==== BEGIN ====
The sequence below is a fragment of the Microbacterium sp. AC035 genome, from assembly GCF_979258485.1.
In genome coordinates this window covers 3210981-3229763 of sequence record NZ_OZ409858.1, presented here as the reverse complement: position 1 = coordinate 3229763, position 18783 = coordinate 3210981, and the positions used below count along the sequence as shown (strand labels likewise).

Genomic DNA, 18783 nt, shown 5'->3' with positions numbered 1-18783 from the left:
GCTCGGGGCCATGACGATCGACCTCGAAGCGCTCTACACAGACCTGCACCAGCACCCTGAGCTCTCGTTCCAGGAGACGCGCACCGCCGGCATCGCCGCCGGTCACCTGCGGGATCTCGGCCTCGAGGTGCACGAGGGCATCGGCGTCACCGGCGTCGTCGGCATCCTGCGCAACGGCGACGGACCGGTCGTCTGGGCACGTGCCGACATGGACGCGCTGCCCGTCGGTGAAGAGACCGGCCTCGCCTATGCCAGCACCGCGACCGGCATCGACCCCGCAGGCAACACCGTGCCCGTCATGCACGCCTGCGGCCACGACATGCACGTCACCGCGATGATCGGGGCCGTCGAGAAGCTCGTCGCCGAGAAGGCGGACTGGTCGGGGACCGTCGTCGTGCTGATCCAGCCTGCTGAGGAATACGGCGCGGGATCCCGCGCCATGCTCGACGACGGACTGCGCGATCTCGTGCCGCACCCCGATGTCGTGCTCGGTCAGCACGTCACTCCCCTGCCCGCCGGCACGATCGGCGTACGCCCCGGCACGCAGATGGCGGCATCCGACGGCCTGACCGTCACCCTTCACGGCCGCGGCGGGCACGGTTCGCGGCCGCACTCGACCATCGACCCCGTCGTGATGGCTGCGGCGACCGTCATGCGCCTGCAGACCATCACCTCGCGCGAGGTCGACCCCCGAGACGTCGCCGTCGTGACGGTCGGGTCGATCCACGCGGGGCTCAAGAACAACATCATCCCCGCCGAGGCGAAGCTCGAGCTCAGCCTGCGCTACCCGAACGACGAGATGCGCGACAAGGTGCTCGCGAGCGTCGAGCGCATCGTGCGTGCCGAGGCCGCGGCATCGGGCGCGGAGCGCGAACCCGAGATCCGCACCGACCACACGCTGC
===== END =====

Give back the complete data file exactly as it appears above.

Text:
The sequence below is a fragment of the Microbacterium sp. AC035 genome, from assembly GCF_979258485.1.
In genome coordinates this window covers 3210981-3229763 of sequence record NZ_OZ409858.1, presented here as the reverse complement: position 1 = coordinate 3229763, position 18783 = coordinate 3210981, and the positions used below count along the sequence as shown (strand labels likewise).

Genomic DNA, 18783 nt, shown 5'->3' with positions numbered 1-18783 from the left:
GCTCGGGGCCATGACGATCGACCTCGAAGCGCTCTACACAGACCTGCACCAGCACCCTGAGCTCTCGTTCCAGGAGACGCGCACCGCCGGCATCGCCGCCGGTCACCTGCGGGATCTCGGCCTCGAGGTGCACGAGGGCATCGGCGTCACCGGCGTCGTCGGCATCCTGCGCAACGGCGACGGACCGGTCGTCTGGGCACGTGCCGACATGGACGCGCTGCCCGTCGGTGAAGAGACCGGCCTCGCCTATGCCAGCACCGCGACCGGCATCGACCCCGCAGGCAACACCGTGCCCGTCATGCACGCCTGCGGCCACGACATGCACGTCACCGCGATGATCGGGGCCGTCGAGAAGCTCGTCGCCGAGAAGGCGGACTGGTCGGGGACCGTCGTCGTGCTGATCCAGCCTGCTGAGGAATACGGCGCGGGATCCCGCGCCATGCTCGACGACGGACTGCGCGATCTCGTGCCGCACCCCGATGTCGTGCTCGGTCAGCACGTCACTCCCCTGCCCGCCGGCACGATCGGCGTACGCCCCGGCACGCAGATGGCGGCATCCGACGGCCTGACCGTCACCCTTCACGGCCGCGGCGGGCACGGTTCGCGGCCGCACTCGACCATCGACCCCGTCGTGATGGCTGCGGCGACCGTCATGCGCCTGCAGACCATCACCTCGCGCGAGGTCGACCCCCGAGACGTCGCCGTCGTGACGGTCGGGTCGATCCACGCGGGGCTCAAGAACAACATCATCCCCGCCGAGGCGAAGCTCGAGCTCAGCCTGCGCTACCCGAACGACGAGATGCGCGACAAGGTGCTCGCGAGCGTCGAGCGCATCGTGCGTGCCGAGGCCGCGGCATCGGGCGCGGAGCGCGAACCCGAGATCCGCACCGACCACACGCTGC